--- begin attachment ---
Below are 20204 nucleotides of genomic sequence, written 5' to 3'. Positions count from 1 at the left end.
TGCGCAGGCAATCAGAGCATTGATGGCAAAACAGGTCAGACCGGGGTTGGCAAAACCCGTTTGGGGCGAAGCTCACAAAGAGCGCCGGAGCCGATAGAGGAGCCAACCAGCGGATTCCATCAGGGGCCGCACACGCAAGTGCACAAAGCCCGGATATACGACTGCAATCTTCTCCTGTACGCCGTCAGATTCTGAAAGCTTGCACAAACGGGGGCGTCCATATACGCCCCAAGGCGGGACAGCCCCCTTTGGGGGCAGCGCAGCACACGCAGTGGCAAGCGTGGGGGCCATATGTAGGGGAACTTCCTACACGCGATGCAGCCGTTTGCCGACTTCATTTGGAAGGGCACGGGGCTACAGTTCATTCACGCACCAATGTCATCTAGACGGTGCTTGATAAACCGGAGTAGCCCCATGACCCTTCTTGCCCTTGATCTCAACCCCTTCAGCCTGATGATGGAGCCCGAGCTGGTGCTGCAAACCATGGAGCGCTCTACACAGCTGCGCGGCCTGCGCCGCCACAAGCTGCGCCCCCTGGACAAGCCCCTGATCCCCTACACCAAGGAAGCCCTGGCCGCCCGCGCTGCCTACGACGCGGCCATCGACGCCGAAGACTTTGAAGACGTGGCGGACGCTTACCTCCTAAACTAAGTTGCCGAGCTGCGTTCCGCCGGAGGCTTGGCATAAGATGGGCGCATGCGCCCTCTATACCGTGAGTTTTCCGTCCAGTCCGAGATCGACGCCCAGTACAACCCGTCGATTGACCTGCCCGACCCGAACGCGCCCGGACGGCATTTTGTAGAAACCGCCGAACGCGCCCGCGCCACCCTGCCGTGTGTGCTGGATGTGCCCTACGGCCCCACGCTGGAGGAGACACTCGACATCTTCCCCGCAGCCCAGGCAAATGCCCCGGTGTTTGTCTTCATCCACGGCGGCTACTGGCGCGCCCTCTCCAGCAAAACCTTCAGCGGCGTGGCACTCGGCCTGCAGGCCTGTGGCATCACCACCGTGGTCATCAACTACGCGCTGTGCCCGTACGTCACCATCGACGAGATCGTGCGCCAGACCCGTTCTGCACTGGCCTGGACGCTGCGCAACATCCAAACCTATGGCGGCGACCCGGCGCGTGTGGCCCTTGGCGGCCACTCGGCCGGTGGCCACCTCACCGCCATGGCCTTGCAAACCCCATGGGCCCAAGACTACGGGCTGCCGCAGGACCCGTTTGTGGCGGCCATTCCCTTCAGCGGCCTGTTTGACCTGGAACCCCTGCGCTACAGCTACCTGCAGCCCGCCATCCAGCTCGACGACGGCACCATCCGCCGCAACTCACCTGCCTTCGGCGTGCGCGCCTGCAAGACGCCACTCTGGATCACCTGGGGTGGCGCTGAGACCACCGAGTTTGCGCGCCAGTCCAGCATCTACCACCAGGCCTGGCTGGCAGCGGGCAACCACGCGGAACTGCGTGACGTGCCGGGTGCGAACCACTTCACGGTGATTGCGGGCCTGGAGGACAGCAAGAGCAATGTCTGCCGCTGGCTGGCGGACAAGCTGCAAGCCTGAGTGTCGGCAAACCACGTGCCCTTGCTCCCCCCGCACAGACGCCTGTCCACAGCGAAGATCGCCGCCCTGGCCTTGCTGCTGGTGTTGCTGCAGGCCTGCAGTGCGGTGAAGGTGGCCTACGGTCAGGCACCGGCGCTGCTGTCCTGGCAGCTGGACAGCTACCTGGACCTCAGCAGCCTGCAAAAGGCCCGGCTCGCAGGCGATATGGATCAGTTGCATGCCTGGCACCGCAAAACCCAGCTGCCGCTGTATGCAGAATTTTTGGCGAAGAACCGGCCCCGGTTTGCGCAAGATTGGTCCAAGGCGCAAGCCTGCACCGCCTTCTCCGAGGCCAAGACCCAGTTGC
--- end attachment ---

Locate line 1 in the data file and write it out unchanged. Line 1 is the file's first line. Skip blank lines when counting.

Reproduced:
Below are 20204 nucleotides of genomic sequence, written 5' to 3'. Positions count from 1 at the left end.